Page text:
The Ekiti State Governor, Ayodele Fayose, has challenged the federal government to publish all the looted property it has recovered, in addition to names of those they were recovered from, before selling them (assets) off.
He also said that the government should endeavour to publish the names of the buyers after they are eventually sold.
The governor, in a statement by his Special Assistant on Public Communication and New Media, Lere Olayinka, said Nigerians were no longer interested in being governed through propaganda.
Mr. Fayose, who has been an ardent critic of the federal government's anti-corruption drive, spoke against the backdrop of plans by the government to sell off recovered assets, allegedly acquired through corrupt means.
President Muhammadu Buhari recently gave a hint of this plan.
"Nigerians want to know how many properties were recovered and who bought the properties," said Mr. Fayose, Wednesday.
"Who authorised the sale? Nigerians want details, not propaganda because most of these properties have been sold and resold."
He advised the federal government to create a website where all the properties recovered by the Economic and Financial Crimes Commission (EFCC) and to whom they were sold would be listed.
The governor said it was no longer possible to trust the EFCC's reports on recovered looted funds and properties.
"How can Nigerians continue to trust the position of the same EFCC that said in April 2016 that the allegation of corruption against Code of Conduct Tribunal (CCT) Chairman, Danladi Umar was mere suspicion and would be difficult to prove in court, but now charged the same CCT chairman to court on the allegation it described as mere suspicion?" Mr. Fayose questioned.
"On November 23, 2017, Senator Emmanuel Paulker, the Chairman of the Senate committee investigating the botched reinstatement and promotion of the former Chairman of the Presidential Task Force on Pensions, Ibrahim Maina told Nigerians on the floor of the Senate that almost all the exotic properties recovered from alleged looters of Pension Funds had already been re-looted by officials of the Economic and Financial Crimes Commission (EFCC).
"Last year November also, the Attorney-General of the Federation, Abubakar Malami (SAN), while testifying before the National Assembly alleged that one of the properties recovered from alleged looters of Pension Funds was already sold to a Lagos lawyer.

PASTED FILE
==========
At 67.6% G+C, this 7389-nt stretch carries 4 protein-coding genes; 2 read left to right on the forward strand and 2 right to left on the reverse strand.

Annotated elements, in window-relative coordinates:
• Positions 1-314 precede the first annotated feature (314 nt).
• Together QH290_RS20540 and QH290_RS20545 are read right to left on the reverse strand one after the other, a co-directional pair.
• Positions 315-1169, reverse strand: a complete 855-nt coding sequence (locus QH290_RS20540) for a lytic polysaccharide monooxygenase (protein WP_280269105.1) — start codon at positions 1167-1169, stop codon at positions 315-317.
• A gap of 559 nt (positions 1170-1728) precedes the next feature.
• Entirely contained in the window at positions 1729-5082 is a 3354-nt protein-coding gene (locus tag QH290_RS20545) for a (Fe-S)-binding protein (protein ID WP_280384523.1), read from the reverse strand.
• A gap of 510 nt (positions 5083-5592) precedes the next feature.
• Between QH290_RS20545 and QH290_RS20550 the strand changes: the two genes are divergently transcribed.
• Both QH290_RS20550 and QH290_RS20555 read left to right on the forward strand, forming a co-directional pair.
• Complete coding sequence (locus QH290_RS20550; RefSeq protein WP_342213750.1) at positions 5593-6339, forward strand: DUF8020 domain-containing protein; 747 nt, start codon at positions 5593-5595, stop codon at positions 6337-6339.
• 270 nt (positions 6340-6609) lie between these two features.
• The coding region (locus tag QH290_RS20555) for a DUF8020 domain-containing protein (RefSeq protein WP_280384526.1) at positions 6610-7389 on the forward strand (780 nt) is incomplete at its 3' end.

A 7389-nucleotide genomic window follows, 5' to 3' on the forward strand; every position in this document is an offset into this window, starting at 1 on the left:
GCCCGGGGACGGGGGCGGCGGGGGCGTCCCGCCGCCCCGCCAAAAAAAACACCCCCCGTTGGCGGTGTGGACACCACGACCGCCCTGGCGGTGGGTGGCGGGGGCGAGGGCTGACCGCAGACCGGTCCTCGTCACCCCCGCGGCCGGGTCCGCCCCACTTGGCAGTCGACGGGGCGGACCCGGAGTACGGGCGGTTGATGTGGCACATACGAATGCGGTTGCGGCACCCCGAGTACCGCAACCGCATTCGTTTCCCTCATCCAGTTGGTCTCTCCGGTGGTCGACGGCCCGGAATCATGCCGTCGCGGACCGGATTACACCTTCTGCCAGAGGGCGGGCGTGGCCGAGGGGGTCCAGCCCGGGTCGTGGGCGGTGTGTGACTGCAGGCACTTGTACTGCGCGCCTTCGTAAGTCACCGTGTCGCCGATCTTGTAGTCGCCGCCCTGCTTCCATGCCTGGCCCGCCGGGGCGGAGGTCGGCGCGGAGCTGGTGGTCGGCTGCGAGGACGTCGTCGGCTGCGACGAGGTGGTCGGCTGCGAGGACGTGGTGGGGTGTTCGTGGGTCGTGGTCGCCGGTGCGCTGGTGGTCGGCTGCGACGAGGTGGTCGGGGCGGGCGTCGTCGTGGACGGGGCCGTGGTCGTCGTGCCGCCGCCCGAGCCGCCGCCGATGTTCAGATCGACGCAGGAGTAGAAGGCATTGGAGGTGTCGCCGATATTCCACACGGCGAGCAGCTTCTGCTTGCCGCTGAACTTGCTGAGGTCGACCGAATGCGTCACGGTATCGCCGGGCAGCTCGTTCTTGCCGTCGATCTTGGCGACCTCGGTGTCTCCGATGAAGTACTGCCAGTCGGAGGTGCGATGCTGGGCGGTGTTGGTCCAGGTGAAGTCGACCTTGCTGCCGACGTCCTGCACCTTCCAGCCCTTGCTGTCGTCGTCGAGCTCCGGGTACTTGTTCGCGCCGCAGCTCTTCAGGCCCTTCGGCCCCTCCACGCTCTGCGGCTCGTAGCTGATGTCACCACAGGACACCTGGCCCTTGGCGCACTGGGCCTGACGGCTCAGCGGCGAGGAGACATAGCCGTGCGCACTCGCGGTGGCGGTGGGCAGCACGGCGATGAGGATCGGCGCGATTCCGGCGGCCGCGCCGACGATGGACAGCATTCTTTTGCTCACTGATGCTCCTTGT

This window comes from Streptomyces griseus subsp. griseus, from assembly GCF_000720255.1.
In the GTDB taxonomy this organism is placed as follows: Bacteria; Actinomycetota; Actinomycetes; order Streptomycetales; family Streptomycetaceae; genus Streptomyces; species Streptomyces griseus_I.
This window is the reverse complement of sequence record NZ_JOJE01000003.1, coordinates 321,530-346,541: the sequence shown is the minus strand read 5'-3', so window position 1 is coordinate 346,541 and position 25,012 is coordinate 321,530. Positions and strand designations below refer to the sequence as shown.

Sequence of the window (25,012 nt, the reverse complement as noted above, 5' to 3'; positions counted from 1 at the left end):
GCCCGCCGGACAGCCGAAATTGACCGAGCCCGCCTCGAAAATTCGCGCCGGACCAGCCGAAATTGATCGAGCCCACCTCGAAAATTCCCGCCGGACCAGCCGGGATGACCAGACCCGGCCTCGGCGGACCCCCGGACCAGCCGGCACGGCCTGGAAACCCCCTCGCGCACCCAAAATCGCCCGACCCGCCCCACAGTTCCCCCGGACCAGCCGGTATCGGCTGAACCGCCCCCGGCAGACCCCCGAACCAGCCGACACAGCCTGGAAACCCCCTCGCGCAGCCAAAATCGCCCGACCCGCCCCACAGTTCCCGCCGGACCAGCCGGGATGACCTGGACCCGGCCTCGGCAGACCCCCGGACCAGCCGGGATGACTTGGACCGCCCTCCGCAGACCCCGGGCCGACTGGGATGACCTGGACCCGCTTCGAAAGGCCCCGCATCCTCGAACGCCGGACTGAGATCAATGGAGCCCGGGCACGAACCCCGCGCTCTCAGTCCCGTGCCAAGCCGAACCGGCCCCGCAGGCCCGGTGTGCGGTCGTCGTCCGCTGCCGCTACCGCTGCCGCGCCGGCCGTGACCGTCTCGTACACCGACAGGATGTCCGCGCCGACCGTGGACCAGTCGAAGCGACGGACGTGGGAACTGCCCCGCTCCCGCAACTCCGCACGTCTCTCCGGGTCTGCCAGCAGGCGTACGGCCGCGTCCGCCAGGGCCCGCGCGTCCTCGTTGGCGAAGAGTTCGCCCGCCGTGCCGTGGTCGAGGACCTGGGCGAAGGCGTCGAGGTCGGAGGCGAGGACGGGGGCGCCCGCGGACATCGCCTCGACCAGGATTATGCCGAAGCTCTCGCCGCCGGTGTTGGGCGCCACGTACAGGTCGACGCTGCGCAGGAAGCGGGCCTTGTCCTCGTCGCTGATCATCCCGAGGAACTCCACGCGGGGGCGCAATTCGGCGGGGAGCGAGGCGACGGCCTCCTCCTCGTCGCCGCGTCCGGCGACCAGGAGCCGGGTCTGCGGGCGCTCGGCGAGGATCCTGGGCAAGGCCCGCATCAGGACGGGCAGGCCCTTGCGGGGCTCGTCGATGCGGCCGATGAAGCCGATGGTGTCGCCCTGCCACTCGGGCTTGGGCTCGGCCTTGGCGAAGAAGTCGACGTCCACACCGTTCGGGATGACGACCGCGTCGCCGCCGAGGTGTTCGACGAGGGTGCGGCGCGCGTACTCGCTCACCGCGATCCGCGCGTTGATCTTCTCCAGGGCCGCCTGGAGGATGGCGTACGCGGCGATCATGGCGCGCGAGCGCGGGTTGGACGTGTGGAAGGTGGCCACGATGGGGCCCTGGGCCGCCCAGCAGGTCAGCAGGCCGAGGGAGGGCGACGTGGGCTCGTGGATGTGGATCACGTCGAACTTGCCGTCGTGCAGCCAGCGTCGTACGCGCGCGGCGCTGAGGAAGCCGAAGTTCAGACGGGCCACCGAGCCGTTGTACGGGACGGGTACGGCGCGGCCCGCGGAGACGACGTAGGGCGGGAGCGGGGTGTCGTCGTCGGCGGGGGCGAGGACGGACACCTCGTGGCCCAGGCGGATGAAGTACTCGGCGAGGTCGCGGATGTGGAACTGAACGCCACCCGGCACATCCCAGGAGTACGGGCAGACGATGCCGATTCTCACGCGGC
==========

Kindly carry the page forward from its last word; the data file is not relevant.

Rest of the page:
"How are we now sure that the same people who re-looted the recovered pension loots have not also looted the recovered properties the President said will be sold?"
He also referred to the Malabu scandal, in which the names of several persons had been defamed in the media, and that the Attorney-General of the Federal had declared that there was not enough evidence to prosecute the accused persons in court.
"The federal government should therefore publish and state clearly what has happened in the EFCC between 2006 and now," he said.
"Nigerians need to know the recovered properties sold by Ibrahim Magu's predecessor, Ibrahim Lamorde and other previous EFCC chairmen. Those who bought them should be made public too."
The President had earlier promised to publicly declare assets recovered and 'looters', but only partially fulfilled the promise in June 2016 when the government published some of the assets and funds recovered without publishing the names of those involved.
The issue became controversial as the Socio-Economic Rights and Accountability Project, (SERAP), in a freedom of information suit, sought an order, urging the federal government to name the suspected looters.
The Federal High Court in Lagos greed that the government had the obligation to declare the names of the suspected looters in granting the prayers of SERAP.
The federal government agreed in principle with the July 5, 2017 court judgement, with a promise to carry out the order.
It is, however, yet to fulfil that promise.